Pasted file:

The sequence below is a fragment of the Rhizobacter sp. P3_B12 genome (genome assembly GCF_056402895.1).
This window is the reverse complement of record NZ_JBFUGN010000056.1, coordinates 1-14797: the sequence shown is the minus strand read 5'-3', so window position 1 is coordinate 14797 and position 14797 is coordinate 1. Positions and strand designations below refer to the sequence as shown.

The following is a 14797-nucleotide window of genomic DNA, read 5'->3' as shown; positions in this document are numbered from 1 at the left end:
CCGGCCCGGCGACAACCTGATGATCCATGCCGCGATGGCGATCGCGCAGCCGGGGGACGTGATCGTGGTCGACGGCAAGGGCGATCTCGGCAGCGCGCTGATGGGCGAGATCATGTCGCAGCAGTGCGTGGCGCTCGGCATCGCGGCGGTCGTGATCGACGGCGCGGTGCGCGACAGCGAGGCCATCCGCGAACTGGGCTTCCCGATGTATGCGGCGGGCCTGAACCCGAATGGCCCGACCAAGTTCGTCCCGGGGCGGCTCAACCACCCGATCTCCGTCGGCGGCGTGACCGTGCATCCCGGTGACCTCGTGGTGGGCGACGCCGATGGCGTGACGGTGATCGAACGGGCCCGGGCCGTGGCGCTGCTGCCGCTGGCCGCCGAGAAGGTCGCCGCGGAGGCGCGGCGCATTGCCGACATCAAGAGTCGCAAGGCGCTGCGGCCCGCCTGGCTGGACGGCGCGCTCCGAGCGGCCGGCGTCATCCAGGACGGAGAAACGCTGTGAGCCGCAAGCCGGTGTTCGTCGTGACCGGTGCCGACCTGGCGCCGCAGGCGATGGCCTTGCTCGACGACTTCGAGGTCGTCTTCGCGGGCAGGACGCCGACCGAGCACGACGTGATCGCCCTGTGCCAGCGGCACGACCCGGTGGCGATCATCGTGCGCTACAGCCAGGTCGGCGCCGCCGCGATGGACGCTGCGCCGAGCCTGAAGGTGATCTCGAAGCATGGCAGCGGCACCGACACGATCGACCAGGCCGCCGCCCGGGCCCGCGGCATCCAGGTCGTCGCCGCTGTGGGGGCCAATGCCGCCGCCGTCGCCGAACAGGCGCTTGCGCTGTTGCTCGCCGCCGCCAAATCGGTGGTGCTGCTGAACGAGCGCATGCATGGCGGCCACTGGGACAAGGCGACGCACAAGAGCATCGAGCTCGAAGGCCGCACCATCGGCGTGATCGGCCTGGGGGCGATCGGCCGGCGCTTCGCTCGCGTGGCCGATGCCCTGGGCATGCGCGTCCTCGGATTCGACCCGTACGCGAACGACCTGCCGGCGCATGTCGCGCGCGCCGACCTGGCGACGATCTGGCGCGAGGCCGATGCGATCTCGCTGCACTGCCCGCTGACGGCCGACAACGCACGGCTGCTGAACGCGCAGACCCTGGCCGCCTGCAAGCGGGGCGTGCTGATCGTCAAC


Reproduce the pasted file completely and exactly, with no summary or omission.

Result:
The sequence below is a fragment of the Rhizobacter sp. P3_B12 genome (genome assembly GCF_056402895.1).
This window is the reverse complement of record NZ_JBFUGN010000056.1, coordinates 1-14797: the sequence shown is the minus strand read 5'-3', so window position 1 is coordinate 14797 and position 14797 is coordinate 1. Positions and strand designations below refer to the sequence as shown.

The following is a 14797-nucleotide window of genomic DNA, read 5'->3' as shown; positions in this document are numbered from 1 at the left end:
CCGGCCCGGCGACAACCTGATGATCCATGCCGCGATGGCGATCGCGCAGCCGGGGGACGTGATCGTGGTCGACGGCAAGGGCGATCTCGGCAGCGCGCTGATGGGCGAGATCATGTCGCAGCAGTGCGTGGCGCTCGGCATCGCGGCGGTCGTGATCGACGGCGCGGTGCGCGACAGCGAGGCCATCCGCGAACTGGGCTTCCCGATGTATGCGGCGGGCCTGAACCCGAATGGCCCGACCAAGTTCGTCCCGGGGCGGCTCAACCACCCGATCTCCGTCGGCGGCGTGACCGTGCATCCCGGTGACCTCGTGGTGGGCGACGCCGATGGCGTGACGGTGATCGAACGGGCCCGGGCCGTGGCGCTGCTGCCGCTGGCCGCCGAGAAGGTCGCCGCGGAGGCGCGGCGCATTGCCGACATCAAGAGTCGCAAGGCGCTGCGGCCCGCCTGGCTGGACGGCGCGCTCCGAGCGGCCGGCGTCATCCAGGACGGAGAAACGCTGTGAGCCGCAAGCCGGTGTTCGTCGTGACCGGTGCCGACCTGGCGCCGCAGGCGATGGCCTTGCTCGACGACTTCGAGGTCGTCTTCGCGGGCAGGACGCCGACCGAGCACGACGTGATCGCCCTGTGCCAGCGGCACGACCCGGTGGCGATCATCGTGCGCTACAGCCAGGTCGGCGCCGCCGCGATGGACGCTGCGCCGAGCCTGAAGGTGATCTCGAAGCATGGCAGCGGCACCGACACGATCGACCAGGCCGCCGCCCGGGCCCGCGGCATCCAGGTCGTCGCCGCTGTGGGGGCCAATGCCGCCGCCGTCGCCGAACAGGCGCTTGCGCTGTTGCTCGCCGCCGCCAAATCGGTGGTGCTGCTGAACGAGCGCATGCATGGCGGCCACTGGGACAAGGCGACGCACAAGAGCATCGAGCTCGAAGGCCGCACCATCGGCGTGATCGGCCTGGGGGCGATCGGCCGGCGCTTCGCTCGCGTGGCCGATGCCCTGGGCATGCGCGTCCTCGGATTCGACCCGTACGCGAACGACCTGCCGGCGCATGTCGCGCGCGCCGACCTGGCGACGATCTGGCGCGAGGCCGATGCGATCTCGCTGCACTGCCCGCTGACGGCCGACAACGCACGGCTGCTGAACGCGCAGACCCTGGCCGCCTGCAAGCGGGGCGTGCTGATCGTCAAC